As we roll out this service, we are asking farmers to register their interest in applying and then inviting them to apply. We will invite everyone who has expressed an interest to apply as quickly as possible. Pre-registration ensures farmers are supported to have all necessary information in place, including online maps and land use / cover details, so they are ready when they are invited to apply in the coming days.

The announcement comes after the closure of applications for the Countryside Stewardship Mid Tier scheme which saw more than 6,500 applications submitted. All farmers and landowners who started their application by the deadline or who submitted land changes with the intention to apply will be supported by the Rural Payments Agency to ensure they have sufficient time to complete these:

Farming & Countryside Programme Annual Report

We can also provide further detail on how the farming budget has been allocated in the last year through our Farming and Countryside Programme annual report.

We are on track to meet the Government’s commitment to maintaining our annual farming budget for England at £2.4 billion per year on average over this Parliament, with all spend released through reducing area-based Basic Payment Scheme (BPS) payments made available to benefit the farming sector and farmers in England. Higher spend planned in the final year of the Parliament means we will spend an average of £2.4 billion per year over the Parliament, and is enabling us to meet increased demand for Countryside Stewardship and SFI this year and continue to keep scheme prices up to date, as well as funding a range of capital grants.

In 2022-23, we spent £1.37 billion on basic payments, having implemented two years of initial reductions. This compares with £1.8 billion in 2020/21 before we started phasing out the payments. Our spend on basic payments is reducing again this year to £1.1billion.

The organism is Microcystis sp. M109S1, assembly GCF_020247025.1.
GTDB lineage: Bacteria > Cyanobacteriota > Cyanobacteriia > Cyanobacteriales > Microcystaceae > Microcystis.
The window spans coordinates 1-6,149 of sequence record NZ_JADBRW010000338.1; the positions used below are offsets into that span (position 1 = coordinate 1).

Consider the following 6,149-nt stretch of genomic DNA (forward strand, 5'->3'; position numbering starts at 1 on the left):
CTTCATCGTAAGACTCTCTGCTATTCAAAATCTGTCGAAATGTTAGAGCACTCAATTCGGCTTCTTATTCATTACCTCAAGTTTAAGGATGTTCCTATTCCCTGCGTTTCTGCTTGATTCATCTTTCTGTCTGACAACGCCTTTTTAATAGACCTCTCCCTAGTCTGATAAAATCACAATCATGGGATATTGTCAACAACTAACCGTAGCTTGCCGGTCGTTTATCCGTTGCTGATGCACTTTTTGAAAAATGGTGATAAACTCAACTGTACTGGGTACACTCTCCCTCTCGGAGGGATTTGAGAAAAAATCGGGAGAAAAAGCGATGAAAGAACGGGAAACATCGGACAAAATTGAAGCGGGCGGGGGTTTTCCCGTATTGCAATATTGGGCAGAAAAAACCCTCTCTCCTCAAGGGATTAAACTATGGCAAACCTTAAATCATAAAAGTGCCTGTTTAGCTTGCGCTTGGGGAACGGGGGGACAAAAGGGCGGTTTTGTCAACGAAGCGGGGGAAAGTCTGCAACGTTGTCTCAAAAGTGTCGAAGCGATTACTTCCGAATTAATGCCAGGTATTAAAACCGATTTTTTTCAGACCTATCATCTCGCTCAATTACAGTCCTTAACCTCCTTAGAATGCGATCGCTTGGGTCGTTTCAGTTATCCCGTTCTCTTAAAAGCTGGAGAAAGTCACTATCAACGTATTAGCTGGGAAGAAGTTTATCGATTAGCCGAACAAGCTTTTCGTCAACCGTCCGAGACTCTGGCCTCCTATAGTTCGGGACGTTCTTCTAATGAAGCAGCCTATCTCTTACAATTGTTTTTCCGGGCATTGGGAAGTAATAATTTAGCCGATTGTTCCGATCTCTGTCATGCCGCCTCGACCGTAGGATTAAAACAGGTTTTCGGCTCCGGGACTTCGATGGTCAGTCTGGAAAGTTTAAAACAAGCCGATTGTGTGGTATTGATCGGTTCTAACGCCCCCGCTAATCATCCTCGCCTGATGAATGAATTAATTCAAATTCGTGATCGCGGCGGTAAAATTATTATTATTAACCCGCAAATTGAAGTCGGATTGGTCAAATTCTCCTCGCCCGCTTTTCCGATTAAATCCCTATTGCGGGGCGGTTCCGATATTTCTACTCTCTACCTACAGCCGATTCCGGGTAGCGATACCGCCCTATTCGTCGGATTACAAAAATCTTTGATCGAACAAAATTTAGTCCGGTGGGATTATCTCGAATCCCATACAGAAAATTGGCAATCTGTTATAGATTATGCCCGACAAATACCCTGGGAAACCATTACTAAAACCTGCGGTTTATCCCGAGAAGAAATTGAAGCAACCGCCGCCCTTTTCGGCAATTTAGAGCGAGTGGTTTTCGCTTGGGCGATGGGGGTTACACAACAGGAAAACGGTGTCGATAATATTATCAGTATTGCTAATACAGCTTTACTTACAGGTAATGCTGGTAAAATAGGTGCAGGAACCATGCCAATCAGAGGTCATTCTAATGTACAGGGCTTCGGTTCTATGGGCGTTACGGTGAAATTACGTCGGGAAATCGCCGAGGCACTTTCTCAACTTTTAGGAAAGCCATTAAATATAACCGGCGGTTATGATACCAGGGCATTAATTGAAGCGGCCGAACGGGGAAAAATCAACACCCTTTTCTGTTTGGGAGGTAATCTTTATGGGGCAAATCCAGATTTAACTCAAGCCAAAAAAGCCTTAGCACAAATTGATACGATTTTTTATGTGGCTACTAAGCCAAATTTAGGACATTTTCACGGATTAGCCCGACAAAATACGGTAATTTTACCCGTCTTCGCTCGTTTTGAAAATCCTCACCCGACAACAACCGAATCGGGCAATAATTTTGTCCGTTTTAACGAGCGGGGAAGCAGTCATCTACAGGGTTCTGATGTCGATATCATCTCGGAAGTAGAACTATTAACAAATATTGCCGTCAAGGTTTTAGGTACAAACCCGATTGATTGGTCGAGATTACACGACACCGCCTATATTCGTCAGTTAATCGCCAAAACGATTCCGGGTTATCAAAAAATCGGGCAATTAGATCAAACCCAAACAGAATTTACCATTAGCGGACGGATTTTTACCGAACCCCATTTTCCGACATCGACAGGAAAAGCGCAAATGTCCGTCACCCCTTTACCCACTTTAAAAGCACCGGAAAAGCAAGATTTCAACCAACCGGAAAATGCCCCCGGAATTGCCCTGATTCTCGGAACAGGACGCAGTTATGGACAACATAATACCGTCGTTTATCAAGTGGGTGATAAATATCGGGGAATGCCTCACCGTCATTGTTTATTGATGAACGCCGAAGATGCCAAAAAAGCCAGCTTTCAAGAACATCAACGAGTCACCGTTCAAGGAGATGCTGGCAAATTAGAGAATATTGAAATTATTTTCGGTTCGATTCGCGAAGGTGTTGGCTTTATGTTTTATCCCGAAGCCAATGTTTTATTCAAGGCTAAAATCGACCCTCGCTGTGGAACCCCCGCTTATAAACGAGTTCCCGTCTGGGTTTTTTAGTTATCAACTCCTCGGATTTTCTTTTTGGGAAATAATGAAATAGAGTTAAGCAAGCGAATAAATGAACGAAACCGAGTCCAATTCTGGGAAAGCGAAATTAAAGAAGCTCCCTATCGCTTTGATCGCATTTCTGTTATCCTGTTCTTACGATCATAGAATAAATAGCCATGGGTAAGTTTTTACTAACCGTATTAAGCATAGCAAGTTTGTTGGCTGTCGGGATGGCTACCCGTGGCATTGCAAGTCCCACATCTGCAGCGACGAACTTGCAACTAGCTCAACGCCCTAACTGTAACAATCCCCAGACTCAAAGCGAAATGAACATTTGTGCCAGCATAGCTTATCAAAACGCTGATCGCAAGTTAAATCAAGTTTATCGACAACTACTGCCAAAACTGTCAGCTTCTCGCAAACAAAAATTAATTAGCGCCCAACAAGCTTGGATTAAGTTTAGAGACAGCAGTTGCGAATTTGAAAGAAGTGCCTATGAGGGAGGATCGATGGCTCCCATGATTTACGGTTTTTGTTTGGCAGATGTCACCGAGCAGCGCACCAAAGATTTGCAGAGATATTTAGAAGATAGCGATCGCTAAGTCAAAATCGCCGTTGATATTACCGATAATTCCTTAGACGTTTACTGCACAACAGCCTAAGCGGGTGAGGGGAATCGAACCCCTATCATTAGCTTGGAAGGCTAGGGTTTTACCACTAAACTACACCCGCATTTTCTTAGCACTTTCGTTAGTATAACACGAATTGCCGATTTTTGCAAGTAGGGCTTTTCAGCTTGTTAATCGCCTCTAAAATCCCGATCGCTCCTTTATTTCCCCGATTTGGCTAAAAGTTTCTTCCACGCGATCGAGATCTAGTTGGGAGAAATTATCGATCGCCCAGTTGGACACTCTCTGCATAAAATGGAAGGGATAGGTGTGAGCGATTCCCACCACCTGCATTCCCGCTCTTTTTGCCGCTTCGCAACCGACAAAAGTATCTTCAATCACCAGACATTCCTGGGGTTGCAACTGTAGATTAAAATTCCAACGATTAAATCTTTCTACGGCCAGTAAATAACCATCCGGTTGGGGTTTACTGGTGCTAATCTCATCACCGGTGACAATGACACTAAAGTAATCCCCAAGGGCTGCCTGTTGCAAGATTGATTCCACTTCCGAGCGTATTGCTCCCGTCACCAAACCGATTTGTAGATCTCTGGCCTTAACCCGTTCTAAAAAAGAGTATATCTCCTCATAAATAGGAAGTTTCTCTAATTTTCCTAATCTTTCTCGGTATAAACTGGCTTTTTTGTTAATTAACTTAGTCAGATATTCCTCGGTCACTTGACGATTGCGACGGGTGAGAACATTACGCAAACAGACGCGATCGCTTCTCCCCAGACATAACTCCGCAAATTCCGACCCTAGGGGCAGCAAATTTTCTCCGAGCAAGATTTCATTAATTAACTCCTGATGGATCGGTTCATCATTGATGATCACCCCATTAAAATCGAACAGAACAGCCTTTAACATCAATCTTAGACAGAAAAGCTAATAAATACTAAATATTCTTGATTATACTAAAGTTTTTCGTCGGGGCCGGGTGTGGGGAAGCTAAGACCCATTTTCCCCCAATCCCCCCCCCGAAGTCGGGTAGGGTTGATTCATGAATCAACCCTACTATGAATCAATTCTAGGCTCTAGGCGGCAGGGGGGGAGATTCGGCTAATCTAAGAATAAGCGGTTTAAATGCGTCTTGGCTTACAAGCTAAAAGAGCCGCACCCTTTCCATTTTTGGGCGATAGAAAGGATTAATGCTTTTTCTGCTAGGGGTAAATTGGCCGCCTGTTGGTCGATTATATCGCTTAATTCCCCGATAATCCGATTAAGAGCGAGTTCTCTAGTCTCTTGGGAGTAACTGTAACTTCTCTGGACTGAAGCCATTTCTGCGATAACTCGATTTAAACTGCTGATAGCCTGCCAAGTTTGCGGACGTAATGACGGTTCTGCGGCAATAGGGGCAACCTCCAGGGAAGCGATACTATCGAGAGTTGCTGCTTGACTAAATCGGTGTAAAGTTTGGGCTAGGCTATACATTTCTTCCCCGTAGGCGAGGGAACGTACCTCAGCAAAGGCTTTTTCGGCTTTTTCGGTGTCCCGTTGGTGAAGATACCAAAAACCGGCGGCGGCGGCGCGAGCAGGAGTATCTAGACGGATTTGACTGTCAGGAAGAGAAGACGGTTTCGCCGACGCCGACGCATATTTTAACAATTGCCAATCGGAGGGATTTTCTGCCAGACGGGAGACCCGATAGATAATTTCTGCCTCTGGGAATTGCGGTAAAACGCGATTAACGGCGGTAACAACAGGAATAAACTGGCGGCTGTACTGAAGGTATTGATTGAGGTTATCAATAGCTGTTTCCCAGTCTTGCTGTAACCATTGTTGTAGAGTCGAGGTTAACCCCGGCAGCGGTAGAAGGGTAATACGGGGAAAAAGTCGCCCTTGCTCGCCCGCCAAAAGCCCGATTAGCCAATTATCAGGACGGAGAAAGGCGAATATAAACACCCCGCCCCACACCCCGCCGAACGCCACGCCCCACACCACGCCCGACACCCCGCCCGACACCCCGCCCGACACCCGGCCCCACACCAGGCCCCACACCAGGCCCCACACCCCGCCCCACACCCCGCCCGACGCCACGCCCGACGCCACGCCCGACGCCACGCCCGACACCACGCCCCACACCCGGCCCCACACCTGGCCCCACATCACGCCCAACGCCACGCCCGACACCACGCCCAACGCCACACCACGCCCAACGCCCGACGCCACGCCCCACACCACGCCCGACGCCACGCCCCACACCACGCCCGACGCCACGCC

This flexible approach to allocating funding has enabled us to respond to farmer demand for our schemes in 2022/23 using the money made available in the budget by reducing basic payments. This includes more than doubling our spend on our environmental land management schemes; a higher annual spend on productivity and innovation grants; and more than doubling the funding available for the first round of the Slurry Infrastructure Grant due to very high demand.

In 2024, as we release more funding from area-based subsidy and bring forward available spend from previous years, we will see:

  • The start of thousands of CS 2024 agreements, including more farmers in our higher-ambition Higher Tier than ever before;
  • The continued roll out of our new and improved SFI 23 offer to thousands of farmers;
  • Further spending on productivity, innovation and animal health and welfare grants;
  • Increased funding for the Farming in Protected Landscapes scheme.

Also Read: Breakthrough in India’s marine fisheries: ICAR-CMFRI unearths genome secrets of Indian Oil Sardine